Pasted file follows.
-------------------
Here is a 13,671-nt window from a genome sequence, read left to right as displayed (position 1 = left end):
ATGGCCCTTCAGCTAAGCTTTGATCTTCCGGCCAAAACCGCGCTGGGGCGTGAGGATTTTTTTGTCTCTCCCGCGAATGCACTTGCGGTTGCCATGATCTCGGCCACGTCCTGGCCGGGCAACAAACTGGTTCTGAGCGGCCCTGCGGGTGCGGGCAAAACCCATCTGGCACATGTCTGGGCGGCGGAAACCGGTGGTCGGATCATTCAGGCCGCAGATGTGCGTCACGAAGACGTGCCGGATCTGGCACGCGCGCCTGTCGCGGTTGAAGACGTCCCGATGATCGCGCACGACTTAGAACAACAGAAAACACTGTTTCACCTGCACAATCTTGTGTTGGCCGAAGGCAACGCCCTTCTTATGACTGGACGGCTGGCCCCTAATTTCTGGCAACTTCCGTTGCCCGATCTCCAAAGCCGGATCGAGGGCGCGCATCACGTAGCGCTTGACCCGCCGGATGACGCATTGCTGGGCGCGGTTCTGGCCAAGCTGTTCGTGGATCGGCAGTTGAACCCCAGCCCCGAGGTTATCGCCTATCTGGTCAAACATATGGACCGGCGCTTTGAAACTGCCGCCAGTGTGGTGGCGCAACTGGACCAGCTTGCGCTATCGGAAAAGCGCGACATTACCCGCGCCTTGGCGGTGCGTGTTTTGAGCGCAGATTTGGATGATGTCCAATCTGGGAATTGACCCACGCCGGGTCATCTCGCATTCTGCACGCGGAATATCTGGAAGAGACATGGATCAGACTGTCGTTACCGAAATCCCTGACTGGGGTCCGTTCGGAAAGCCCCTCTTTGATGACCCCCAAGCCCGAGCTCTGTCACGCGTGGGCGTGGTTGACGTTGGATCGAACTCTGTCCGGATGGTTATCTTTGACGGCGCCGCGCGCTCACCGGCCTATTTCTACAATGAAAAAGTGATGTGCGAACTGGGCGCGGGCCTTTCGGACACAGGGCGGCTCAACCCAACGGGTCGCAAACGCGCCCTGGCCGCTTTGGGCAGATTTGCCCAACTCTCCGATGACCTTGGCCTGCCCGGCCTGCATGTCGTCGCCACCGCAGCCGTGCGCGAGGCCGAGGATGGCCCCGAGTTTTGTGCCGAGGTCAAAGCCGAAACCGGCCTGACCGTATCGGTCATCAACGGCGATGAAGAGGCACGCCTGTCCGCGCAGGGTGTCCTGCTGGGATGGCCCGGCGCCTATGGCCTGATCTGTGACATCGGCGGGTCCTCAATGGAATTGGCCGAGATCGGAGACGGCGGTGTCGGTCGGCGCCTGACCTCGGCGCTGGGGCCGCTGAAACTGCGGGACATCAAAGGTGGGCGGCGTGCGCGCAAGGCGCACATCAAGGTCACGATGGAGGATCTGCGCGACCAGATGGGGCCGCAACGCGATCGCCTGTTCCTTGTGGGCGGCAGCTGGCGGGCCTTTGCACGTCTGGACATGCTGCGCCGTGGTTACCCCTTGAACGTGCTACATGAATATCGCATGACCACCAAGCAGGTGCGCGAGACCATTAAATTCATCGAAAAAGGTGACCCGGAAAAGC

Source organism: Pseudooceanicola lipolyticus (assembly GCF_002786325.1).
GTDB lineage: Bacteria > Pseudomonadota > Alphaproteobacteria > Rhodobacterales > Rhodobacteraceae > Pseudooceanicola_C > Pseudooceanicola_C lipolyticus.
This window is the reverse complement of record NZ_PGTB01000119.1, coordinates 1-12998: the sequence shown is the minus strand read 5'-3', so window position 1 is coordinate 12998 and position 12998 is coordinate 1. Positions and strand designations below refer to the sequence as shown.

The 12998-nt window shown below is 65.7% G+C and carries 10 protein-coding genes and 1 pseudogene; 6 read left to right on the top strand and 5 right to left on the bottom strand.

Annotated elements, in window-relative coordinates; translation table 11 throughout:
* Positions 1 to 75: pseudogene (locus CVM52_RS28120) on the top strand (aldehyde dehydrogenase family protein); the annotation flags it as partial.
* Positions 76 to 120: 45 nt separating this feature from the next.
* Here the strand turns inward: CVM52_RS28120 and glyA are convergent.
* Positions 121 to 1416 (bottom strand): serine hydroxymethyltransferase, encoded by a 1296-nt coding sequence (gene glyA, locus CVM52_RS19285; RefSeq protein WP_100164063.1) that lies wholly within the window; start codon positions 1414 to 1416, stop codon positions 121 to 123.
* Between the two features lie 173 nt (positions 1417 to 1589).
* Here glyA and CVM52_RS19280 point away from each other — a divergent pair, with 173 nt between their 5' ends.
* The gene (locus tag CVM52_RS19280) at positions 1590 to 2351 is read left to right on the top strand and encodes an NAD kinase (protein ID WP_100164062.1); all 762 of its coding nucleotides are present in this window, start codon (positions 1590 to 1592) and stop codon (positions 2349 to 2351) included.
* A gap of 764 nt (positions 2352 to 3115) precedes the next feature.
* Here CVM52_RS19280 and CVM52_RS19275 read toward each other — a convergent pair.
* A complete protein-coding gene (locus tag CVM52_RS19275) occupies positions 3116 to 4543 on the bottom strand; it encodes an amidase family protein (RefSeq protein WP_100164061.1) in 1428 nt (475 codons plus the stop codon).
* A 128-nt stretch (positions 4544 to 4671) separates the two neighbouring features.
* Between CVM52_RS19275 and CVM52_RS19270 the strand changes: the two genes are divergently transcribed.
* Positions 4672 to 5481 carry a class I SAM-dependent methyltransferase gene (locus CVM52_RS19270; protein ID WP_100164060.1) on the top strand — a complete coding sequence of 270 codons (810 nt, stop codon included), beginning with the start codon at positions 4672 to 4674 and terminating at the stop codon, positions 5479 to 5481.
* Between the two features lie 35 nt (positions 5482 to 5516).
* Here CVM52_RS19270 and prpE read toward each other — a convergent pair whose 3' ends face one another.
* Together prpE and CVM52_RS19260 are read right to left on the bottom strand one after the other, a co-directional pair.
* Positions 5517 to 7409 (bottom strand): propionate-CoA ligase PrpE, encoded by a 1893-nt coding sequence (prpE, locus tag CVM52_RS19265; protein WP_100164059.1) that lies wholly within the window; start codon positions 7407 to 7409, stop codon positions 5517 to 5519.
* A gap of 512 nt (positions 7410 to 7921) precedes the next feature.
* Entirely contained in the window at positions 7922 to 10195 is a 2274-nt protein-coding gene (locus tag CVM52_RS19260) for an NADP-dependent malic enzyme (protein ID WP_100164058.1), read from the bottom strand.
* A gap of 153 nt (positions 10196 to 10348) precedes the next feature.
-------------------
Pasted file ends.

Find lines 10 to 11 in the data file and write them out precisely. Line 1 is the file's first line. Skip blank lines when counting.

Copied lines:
* Here the strand turns inward: CVM52_RS28120 and glyA are convergent.
* Positions 121 to 1416 (bottom strand): serine hydroxymethyltransferase, encoded by a 1296-nt coding sequence (gene glyA, locus CVM52_RS19285; RefSeq protein WP_100164063.1) that lies wholly within the window; start codon positions 1414 to 1416, stop codon positions 121 to 123.